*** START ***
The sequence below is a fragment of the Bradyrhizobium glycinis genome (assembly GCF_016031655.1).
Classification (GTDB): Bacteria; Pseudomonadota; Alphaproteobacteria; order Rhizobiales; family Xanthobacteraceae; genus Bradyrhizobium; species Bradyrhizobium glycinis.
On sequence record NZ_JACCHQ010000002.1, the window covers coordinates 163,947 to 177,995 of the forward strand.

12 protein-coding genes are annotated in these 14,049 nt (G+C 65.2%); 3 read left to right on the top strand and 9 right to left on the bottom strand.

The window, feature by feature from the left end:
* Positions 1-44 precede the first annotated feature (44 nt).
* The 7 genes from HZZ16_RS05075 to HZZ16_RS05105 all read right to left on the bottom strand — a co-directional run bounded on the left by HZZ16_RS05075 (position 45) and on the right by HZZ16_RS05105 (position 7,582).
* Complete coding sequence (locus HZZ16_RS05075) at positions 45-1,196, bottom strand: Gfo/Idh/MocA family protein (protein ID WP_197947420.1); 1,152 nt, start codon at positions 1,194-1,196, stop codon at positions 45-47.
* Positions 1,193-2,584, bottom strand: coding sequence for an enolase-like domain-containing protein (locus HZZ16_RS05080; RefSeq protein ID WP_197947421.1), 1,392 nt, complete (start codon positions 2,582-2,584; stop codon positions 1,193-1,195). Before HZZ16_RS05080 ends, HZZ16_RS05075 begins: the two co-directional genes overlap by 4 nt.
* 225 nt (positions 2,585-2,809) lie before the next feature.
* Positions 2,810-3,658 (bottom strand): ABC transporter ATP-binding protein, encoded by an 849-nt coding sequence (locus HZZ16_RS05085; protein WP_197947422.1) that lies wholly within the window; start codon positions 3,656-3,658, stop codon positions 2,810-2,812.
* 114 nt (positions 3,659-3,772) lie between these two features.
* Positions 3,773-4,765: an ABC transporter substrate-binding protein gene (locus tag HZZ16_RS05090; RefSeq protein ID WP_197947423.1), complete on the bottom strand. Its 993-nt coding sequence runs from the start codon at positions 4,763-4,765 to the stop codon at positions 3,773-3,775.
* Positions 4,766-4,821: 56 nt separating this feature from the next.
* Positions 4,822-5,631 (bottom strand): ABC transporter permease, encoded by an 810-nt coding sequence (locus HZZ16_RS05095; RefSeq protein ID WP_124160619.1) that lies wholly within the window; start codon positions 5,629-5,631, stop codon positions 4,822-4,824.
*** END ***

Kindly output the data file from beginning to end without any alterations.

The sequence below is a fragment of the Bradyrhizobium glycinis genome (assembly GCF_016031655.1).
Classification (GTDB): Bacteria; Pseudomonadota; Alphaproteobacteria; order Rhizobiales; family Xanthobacteraceae; genus Bradyrhizobium; species Bradyrhizobium glycinis.
On sequence record NZ_JACCHQ010000002.1, the window covers coordinates 163,947 to 177,995 of the forward strand.

12 protein-coding genes are annotated in these 14,049 nt (G+C 65.2%); 3 read left to right on the top strand and 9 right to left on the bottom strand.

The window, feature by feature from the left end:
* Positions 1-44 precede the first annotated feature (44 nt).
* The 7 genes from HZZ16_RS05075 to HZZ16_RS05105 all read right to left on the bottom strand — a co-directional run bounded on the left by HZZ16_RS05075 (position 45) and on the right by HZZ16_RS05105 (position 7,582).
* Complete coding sequence (locus HZZ16_RS05075) at positions 45-1,196, bottom strand: Gfo/Idh/MocA family protein (protein ID WP_197947420.1); 1,152 nt, start codon at positions 1,194-1,196, stop codon at positions 45-47.
* Positions 1,193-2,584, bottom strand: coding sequence for an enolase-like domain-containing protein (locus HZZ16_RS05080; RefSeq protein ID WP_197947421.1), 1,392 nt, complete (start codon positions 2,582-2,584; stop codon positions 1,193-1,195). Before HZZ16_RS05080 ends, HZZ16_RS05075 begins: the two co-directional genes overlap by 4 nt.
* 225 nt (positions 2,585-2,809) lie before the next feature.
* Positions 2,810-3,658 (bottom strand): ABC transporter ATP-binding protein, encoded by an 849-nt coding sequence (locus HZZ16_RS05085; protein WP_197947422.1) that lies wholly within the window; start codon positions 3,656-3,658, stop codon positions 2,810-2,812.
* 114 nt (positions 3,659-3,772) lie between these two features.
* Positions 3,773-4,765: an ABC transporter substrate-binding protein gene (locus tag HZZ16_RS05090; RefSeq protein ID WP_197947423.1), complete on the bottom strand. Its 993-nt coding sequence runs from the start codon at positions 4,763-4,765 to the stop codon at positions 3,773-3,775.
* Positions 4,766-4,821: 56 nt separating this feature from the next.
* Positions 4,822-5,631 (bottom strand): ABC transporter permease, encoded by an 810-nt coding sequence (locus HZZ16_RS05095; RefSeq protein ID WP_124160619.1) that lies wholly within the window; start codon positions 5,629-5,631, stop codon positions 4,822-4,824.